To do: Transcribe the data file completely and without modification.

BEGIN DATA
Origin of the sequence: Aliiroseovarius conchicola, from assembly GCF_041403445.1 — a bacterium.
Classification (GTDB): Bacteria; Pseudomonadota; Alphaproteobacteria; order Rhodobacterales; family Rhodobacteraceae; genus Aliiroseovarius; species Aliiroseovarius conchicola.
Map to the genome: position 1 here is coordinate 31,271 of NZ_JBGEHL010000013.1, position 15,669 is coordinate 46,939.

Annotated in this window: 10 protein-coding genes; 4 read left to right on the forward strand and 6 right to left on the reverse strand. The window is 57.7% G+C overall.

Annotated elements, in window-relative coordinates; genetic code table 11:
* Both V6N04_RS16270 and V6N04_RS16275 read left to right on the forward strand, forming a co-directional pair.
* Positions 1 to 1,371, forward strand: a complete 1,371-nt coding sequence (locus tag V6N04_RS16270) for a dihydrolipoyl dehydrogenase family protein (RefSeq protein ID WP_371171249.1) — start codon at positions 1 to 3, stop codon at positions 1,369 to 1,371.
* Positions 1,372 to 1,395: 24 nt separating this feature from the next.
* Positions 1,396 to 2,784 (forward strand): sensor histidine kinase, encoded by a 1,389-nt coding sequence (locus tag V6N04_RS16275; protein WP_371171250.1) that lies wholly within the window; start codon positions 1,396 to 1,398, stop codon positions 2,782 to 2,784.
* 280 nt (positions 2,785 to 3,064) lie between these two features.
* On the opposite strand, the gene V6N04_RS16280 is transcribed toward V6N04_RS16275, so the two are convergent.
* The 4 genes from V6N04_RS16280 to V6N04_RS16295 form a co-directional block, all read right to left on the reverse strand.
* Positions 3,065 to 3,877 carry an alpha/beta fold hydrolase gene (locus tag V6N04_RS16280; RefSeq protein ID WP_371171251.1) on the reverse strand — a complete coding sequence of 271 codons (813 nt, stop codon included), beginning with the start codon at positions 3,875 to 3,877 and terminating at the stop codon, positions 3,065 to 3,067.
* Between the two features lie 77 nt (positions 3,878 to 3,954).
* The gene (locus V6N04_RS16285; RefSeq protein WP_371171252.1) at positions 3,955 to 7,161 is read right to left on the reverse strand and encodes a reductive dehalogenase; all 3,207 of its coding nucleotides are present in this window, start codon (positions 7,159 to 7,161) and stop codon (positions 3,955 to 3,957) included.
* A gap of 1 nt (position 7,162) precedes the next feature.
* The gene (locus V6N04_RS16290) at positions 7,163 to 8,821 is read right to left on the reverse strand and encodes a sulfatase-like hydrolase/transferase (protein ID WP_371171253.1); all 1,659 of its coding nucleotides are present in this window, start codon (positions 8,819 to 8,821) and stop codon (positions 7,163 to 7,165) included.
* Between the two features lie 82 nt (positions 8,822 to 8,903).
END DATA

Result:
Origin of the sequence: Aliiroseovarius conchicola, from assembly GCF_041403445.1 — a bacterium.
Classification (GTDB): Bacteria; Pseudomonadota; Alphaproteobacteria; order Rhodobacterales; family Rhodobacteraceae; genus Aliiroseovarius; species Aliiroseovarius conchicola.
Map to the genome: position 1 here is coordinate 31,271 of NZ_JBGEHL010000013.1, position 15,669 is coordinate 46,939.

Annotated in this window: 10 protein-coding genes; 4 read left to right on the forward strand and 6 right to left on the reverse strand. The window is 57.7% G+C overall.

Annotated elements, in window-relative coordinates; genetic code table 11:
* Both V6N04_RS16270 and V6N04_RS16275 read left to right on the forward strand, forming a co-directional pair.
* Positions 1 to 1,371, forward strand: a complete 1,371-nt coding sequence (locus tag V6N04_RS16270) for a dihydrolipoyl dehydrogenase family protein (RefSeq protein ID WP_371171249.1) — start codon at positions 1 to 3, stop codon at positions 1,369 to 1,371.
* Positions 1,372 to 1,395: 24 nt separating this feature from the next.
* Positions 1,396 to 2,784 (forward strand): sensor histidine kinase, encoded by a 1,389-nt coding sequence (locus tag V6N04_RS16275; protein WP_371171250.1) that lies wholly within the window; start codon positions 1,396 to 1,398, stop codon positions 2,782 to 2,784.
* 280 nt (positions 2,785 to 3,064) lie between these two features.
* On the opposite strand, the gene V6N04_RS16280 is transcribed toward V6N04_RS16275, so the two are convergent.
* The 4 genes from V6N04_RS16280 to V6N04_RS16295 form a co-directional block, all read right to left on the reverse strand.
* Positions 3,065 to 3,877 carry an alpha/beta fold hydrolase gene (locus tag V6N04_RS16280; RefSeq protein ID WP_371171251.1) on the reverse strand — a complete coding sequence of 271 codons (813 nt, stop codon included), beginning with the start codon at positions 3,875 to 3,877 and terminating at the stop codon, positions 3,065 to 3,067.
* Between the two features lie 77 nt (positions 3,878 to 3,954).
* The gene (locus V6N04_RS16285; RefSeq protein WP_371171252.1) at positions 3,955 to 7,161 is read right to left on the reverse strand and encodes a reductive dehalogenase; all 3,207 of its coding nucleotides are present in this window, start codon (positions 7,159 to 7,161) and stop codon (positions 3,955 to 3,957) included.
* A gap of 1 nt (position 7,162) precedes the next feature.
* The gene (locus V6N04_RS16290) at positions 7,163 to 8,821 is read right to left on the reverse strand and encodes a sulfatase-like hydrolase/transferase (protein ID WP_371171253.1); all 1,659 of its coding nucleotides are present in this window, start codon (positions 8,819 to 8,821) and stop codon (positions 7,163 to 7,165) included.
* Between the two features lie 82 nt (positions 8,822 to 8,903).